Monday, May 21, 2012

Jason goes to the Niles Film Museum for a history lesson in Bay Area Bridges

Sunday was my normal day of volunteering at Niles. The gift shop was hopping with people attending the Niles Wildflower, Art, Garden, and Quilt show (Niles is quite an interesting place) and coming in to buy $2 charms they collect from all the local merchants (this year, ours was a little director's chair.)

Anyway, that's completely off topic, at 4:00, right at the end of my shift, we had a little program to celebrate the 75th anniversary of the Golden Gate Bridge. First our very own museum president Dorothy Bradley gave us an overview of the history of all the major Bay Area bridges. As someone who has only lived in the Bay Area about a dozen years, it's interesting to think that it wasn't that long ago when the Bay Area was connected more by ferries than bridges.

Anyway, then Larry Hees gave a presentation on the history of railroad bridges in the Niles Canyon and the immediate vicinity. Quite an interesting amount of local history.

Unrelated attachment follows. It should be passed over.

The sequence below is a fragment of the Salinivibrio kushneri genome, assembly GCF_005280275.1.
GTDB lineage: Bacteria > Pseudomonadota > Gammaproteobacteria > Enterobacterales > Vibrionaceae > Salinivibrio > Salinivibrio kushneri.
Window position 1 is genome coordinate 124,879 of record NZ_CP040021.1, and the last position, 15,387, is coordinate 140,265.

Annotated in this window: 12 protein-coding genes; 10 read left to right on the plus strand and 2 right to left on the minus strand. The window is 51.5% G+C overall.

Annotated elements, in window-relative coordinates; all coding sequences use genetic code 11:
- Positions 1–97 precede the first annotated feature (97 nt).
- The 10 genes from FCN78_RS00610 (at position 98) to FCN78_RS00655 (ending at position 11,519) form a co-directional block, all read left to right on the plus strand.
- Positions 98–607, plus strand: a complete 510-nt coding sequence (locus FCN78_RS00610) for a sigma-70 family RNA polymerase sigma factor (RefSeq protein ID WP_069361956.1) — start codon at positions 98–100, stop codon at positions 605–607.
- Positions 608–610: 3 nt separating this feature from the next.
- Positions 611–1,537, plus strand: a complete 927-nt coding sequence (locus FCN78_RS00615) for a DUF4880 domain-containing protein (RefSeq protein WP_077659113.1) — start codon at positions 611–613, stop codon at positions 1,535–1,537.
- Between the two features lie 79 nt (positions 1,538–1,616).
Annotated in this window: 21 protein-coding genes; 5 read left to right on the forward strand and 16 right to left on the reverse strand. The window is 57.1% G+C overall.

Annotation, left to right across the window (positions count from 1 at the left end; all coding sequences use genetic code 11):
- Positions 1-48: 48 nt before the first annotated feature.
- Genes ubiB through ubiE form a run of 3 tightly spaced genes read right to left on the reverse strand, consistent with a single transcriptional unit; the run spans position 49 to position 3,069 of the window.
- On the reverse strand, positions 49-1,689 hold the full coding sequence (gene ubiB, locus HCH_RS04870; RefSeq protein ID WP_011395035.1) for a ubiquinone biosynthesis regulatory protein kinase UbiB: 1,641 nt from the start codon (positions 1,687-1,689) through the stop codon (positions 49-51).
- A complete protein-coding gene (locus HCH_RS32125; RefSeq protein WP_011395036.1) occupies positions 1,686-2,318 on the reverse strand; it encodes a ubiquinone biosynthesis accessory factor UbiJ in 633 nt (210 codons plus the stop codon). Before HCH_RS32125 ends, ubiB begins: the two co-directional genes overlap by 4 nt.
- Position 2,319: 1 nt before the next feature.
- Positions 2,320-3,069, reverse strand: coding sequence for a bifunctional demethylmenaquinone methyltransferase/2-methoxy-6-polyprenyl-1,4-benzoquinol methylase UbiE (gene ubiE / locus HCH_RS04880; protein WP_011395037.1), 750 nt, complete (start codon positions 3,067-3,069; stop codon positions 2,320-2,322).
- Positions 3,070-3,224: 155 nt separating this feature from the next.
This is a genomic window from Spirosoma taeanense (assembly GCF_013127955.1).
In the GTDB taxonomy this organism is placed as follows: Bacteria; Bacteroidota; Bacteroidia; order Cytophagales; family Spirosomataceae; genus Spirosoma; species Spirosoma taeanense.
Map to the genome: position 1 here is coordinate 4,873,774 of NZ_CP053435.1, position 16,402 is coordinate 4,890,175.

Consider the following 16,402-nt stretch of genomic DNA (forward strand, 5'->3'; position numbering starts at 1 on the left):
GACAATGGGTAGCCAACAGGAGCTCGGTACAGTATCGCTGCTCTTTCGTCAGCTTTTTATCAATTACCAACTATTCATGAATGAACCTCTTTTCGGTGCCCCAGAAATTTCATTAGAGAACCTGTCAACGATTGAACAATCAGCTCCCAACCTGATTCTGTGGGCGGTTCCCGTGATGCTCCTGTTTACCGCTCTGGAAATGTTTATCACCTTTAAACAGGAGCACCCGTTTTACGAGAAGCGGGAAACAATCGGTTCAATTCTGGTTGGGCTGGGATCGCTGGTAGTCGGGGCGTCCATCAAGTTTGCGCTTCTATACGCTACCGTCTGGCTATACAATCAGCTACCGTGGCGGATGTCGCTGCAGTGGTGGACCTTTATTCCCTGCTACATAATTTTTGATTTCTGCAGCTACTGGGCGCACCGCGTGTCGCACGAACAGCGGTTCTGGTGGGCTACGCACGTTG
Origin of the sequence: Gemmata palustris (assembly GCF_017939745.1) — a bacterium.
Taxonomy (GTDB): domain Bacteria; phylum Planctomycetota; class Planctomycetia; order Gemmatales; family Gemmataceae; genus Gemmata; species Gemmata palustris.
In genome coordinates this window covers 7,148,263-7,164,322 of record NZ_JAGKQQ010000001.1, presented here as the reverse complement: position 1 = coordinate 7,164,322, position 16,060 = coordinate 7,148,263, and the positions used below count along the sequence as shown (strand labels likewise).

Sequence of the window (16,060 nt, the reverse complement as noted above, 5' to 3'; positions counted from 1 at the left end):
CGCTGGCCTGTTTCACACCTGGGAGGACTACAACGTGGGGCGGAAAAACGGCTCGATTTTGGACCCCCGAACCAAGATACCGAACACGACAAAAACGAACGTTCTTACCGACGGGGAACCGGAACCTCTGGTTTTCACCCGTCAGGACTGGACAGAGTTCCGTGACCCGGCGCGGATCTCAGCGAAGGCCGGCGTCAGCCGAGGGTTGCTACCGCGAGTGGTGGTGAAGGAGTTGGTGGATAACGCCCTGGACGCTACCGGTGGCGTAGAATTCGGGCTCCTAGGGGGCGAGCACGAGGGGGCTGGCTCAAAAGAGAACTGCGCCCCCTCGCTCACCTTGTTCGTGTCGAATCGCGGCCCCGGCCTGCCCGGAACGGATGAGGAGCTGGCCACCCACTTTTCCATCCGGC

And then the highlight of the afternoon, they showed THE BRIDGE BUILDERS, a documentary made By Ray Hubbard for KPIX Television in 1962 (for the GG Bridge's 25th anniversary.) It's a rather stirring tribute to the brave, clever, and hardy men who built the Golden Gate Bridge when a lot of self-appointed experts said it couldn't be done. It was too large a span for a suspension bridge, the currents, winds, fog, etc. would be too hard to deal with. Or they argued it could but shouldn't be done. It would destroy the natural beauty of the Golden Gate (now it's become an icon, of course.) Or it cost too much during the Great Depression (of course, it created a lot of jobs.) Or it would attract too many picnickers from Marin County taking day trips into the city (ummm...I don't live in the city, but isn't it the reverse? San Franciscans escape to Marin County for a day in the country?) Mostly, the movie features dizzying shots from atop the half-constructed bridge, with workers hanging on what looks like the most delicate of wires. Pretty amazing stuff, and certainly triggers my sense of acrophobia.

Running Time: 26 minutes
My Total Minutes: 286,123
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